buddhism / goals / health / mindfulness

The Eulogy Project: 7 Habits

If you’ve been reading my blog you know I’ve been writing posts related to what I’ve been reading in the book, “The 7 Habits of Highly Effective People” by Steven Covey.

One of the exercises that Covey encourages the reader to do, is to write in detail about your own funeral and eulogy.

It is in the part of the book that discusses habit two, “Start with the end in mind.” Writing about your own funeral may seem morbid to some people, but it can be a very powerful experience.

Covey encourages the reader to ‘access the right side of the brain, by using imagery and details.’ He talks about how this enables you to access a more holistic part of yourself.

In our world the left, or more logical side of the brain, is often favored. I know that I rely heavily on my logical mind, so I welcomed this exercise as way to peer deeper into my more intuitive ‘right brain.’

I wrote out a description of my funeral in great detail. I tried to include scents, sounds, and what people were doing as they talked.

As I wrote I found myself getting caught up in the story and it often felt like the words were writing themselves. I described the different people who were there, from friends and sangha members, to my family and professional colleagues.

Then I listened as one person from each group talked about my life. I tried my best to listen as I spoke through them in my narrative.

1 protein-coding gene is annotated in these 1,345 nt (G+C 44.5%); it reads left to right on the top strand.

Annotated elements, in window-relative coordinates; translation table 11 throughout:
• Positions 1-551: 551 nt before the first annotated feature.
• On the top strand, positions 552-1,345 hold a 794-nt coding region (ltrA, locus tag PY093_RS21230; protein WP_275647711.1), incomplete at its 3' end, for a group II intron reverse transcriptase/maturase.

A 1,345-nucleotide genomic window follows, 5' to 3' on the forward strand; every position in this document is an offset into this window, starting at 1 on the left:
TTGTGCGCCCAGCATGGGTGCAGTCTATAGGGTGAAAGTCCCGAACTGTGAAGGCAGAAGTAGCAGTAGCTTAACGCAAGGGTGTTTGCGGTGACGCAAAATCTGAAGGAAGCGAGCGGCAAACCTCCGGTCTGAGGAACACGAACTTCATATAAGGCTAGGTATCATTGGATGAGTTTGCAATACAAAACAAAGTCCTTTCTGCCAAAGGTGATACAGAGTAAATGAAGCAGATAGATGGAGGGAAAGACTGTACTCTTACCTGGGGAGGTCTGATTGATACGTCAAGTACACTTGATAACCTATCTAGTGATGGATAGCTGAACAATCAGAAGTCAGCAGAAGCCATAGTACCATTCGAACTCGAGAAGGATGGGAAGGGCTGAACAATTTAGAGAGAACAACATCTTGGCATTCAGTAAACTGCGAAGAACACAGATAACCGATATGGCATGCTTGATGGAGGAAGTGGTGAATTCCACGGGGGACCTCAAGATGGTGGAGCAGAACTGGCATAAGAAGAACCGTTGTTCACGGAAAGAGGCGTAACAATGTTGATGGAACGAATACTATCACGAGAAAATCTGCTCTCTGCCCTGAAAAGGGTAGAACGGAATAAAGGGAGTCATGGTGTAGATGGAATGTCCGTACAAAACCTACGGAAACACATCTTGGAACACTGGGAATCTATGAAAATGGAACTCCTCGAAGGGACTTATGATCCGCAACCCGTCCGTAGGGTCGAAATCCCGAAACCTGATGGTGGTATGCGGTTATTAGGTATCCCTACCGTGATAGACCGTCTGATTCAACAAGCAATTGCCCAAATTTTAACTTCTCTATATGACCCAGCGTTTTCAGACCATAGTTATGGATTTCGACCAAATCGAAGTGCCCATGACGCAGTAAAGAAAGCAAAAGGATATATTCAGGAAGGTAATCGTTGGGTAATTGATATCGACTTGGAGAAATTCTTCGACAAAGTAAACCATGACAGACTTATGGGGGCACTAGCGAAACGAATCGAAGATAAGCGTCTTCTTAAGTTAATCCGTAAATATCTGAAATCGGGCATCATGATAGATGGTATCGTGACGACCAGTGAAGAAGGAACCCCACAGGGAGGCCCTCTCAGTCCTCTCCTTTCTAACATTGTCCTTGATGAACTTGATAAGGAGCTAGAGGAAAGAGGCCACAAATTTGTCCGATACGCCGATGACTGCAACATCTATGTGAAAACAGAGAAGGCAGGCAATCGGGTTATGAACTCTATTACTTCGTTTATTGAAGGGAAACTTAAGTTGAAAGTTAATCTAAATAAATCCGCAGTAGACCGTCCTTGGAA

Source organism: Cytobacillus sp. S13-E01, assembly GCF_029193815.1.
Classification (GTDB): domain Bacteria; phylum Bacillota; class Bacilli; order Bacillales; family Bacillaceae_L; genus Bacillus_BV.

One of the first things that surprised me was that I wrote about a business partner and a professional mentor being at my funeral. These are two people I don’t have in my life right now, but as I wrote I realized that I want to have people like this in my life.

One aspect of visualization is that often hidden desires have a chance to surface. Our logical mind might think, ‘it’s silly to imagine you have a business partner, you don’t even have a business yet,’ but our imagination can reveal what we desire.

Moving forward with that clarity, we can be more aware of opportunities to fulfill that desire. I know that I will now be looking at other people I meet as potential mentors and business partners.

By being open to that desire I am much more likely to see that opportunity for a great partnership.

Next I wrote from the perspective of a member of my spiritual community (sangha in Buddhist terms). They talked about how I blended spiritual teaching into my everyday life. I was already aware that I valued this blend, but visualizing someone from my community saying it helped me see how important it really is.

Often we hold things we value at a distance from our selves. We do this out of fear that maybe we can’t make it happen. Perhaps you really want to run a half marathon, but because you think you can’t do it, you try not to think about it.

When we visualize, the logical part of our brain can’t come in and say ‘you can’t,’ instead we are free to dream what we want. In truth your dreams are not as far out of your reach as you think. Visualizing helps us see what is possible and what our hearts long for.

Another person who spoke at my funeral was a close friend. They spoke about loyalty and how I was there when they needed me, but they also spoke about how I pushed them.